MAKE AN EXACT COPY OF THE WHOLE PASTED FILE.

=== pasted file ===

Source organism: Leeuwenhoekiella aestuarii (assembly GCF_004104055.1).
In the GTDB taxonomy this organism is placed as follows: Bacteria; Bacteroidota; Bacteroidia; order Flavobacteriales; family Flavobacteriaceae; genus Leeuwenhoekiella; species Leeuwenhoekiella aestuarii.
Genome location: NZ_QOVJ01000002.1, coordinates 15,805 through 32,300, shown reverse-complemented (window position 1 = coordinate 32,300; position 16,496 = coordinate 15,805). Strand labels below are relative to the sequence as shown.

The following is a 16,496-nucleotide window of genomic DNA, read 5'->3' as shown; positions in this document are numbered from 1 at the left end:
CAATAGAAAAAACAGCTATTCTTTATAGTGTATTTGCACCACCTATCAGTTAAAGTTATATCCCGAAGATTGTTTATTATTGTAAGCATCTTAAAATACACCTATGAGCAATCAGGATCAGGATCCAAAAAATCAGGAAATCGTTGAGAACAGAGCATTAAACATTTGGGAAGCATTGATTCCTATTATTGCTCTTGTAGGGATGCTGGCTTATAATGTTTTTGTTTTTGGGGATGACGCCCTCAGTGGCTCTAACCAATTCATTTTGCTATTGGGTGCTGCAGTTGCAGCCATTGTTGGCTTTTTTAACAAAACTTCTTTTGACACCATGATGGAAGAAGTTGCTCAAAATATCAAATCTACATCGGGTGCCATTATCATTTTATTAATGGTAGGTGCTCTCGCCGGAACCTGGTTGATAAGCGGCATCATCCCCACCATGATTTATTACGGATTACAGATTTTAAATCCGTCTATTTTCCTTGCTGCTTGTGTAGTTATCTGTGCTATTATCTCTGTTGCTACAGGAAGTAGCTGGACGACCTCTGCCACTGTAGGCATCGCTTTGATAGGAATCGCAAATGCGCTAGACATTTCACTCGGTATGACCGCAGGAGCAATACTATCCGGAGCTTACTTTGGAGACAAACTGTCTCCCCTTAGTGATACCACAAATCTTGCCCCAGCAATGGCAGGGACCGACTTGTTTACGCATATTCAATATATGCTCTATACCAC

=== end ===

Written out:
Source organism: Leeuwenhoekiella aestuarii (assembly GCF_004104055.1).
In the GTDB taxonomy this organism is placed as follows: Bacteria; Bacteroidota; Bacteroidia; order Flavobacteriales; family Flavobacteriaceae; genus Leeuwenhoekiella; species Leeuwenhoekiella aestuarii.
Genome location: NZ_QOVJ01000002.1, coordinates 15,805 through 32,300, shown reverse-complemented (window position 1 = coordinate 32,300; position 16,496 = coordinate 15,805). Strand labels below are relative to the sequence as shown.

The following is a 16,496-nucleotide window of genomic DNA, read 5'->3' as shown; positions in this document are numbered from 1 at the left end:
CAATAGAAAAAACAGCTATTCTTTATAGTGTATTTGCACCACCTATCAGTTAAAGTTATATCCCGAAGATTGTTTATTATTGTAAGCATCTTAAAATACACCTATGAGCAATCAGGATCAGGATCCAAAAAATCAGGAAATCGTTGAGAACAGAGCATTAAACATTTGGGAAGCATTGATTCCTATTATTGCTCTTGTAGGGATGCTGGCTTATAATGTTTTTGTTTTTGGGGATGACGCCCTCAGTGGCTCTAACCAATTCATTTTGCTATTGGGTGCTGCAGTTGCAGCCATTGTTGGCTTTTTTAACAAAACTTCTTTTGACACCATGATGGAAGAAGTTGCTCAAAATATCAAATCTACATCGGGTGCCATTATCATTTTATTAATGGTAGGTGCTCTCGCCGGAACCTGGTTGATAAGCGGCATCATCCCCACCATGATTTATTACGGATTACAGATTTTAAATCCGTCTATTTTCCTTGCTGCTTGTGTAGTTATCTGTGCTATTATCTCTGTTGCTACAGGAAGTAGCTGGACGACCTCTGCCACTGTAGGCATCGCTTTGATAGGAATCGCAAATGCGCTAGACATTTCACTCGGTATGACCGCAGGAGCAATACTATCCGGAGCTTACTTTGGAGACAAACTGTCTCCCCTTAGTGATACCACAAATCTTGCCCCAGCAATGGCAGGGACCGACTTGTTTACGCATATTCAATATATGCTCTATACCAC